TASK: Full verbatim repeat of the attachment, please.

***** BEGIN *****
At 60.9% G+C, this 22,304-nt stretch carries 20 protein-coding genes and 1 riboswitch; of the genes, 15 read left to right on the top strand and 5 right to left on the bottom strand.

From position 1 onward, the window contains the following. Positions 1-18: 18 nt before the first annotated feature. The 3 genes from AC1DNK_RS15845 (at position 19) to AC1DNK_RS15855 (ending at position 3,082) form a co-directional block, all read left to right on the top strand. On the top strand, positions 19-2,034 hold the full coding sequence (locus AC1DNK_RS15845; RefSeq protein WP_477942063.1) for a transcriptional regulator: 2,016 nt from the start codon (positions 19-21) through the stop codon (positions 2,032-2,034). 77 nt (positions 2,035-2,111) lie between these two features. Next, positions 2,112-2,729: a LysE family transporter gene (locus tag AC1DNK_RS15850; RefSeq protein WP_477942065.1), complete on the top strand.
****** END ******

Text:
At 60.9% G+C, this 22,304-nt stretch carries 20 protein-coding genes and 1 riboswitch; of the genes, 15 read left to right on the top strand and 5 right to left on the bottom strand.

From position 1 onward, the window contains the following. Positions 1-18: 18 nt before the first annotated feature. The 3 genes from AC1DNK_RS15845 (at position 19) to AC1DNK_RS15855 (ending at position 3,082) form a co-directional block, all read left to right on the top strand. On the top strand, positions 19-2,034 hold the full coding sequence (locus AC1DNK_RS15845; RefSeq protein WP_477942063.1) for a transcriptional regulator: 2,016 nt from the start codon (positions 19-21) through the stop codon (positions 2,032-2,034). 77 nt (positions 2,035-2,111) lie between these two features. Next, positions 2,112-2,729: a LysE family transporter gene (locus tag AC1DNK_RS15850; RefSeq protein WP_477942065.1), complete on the top strand.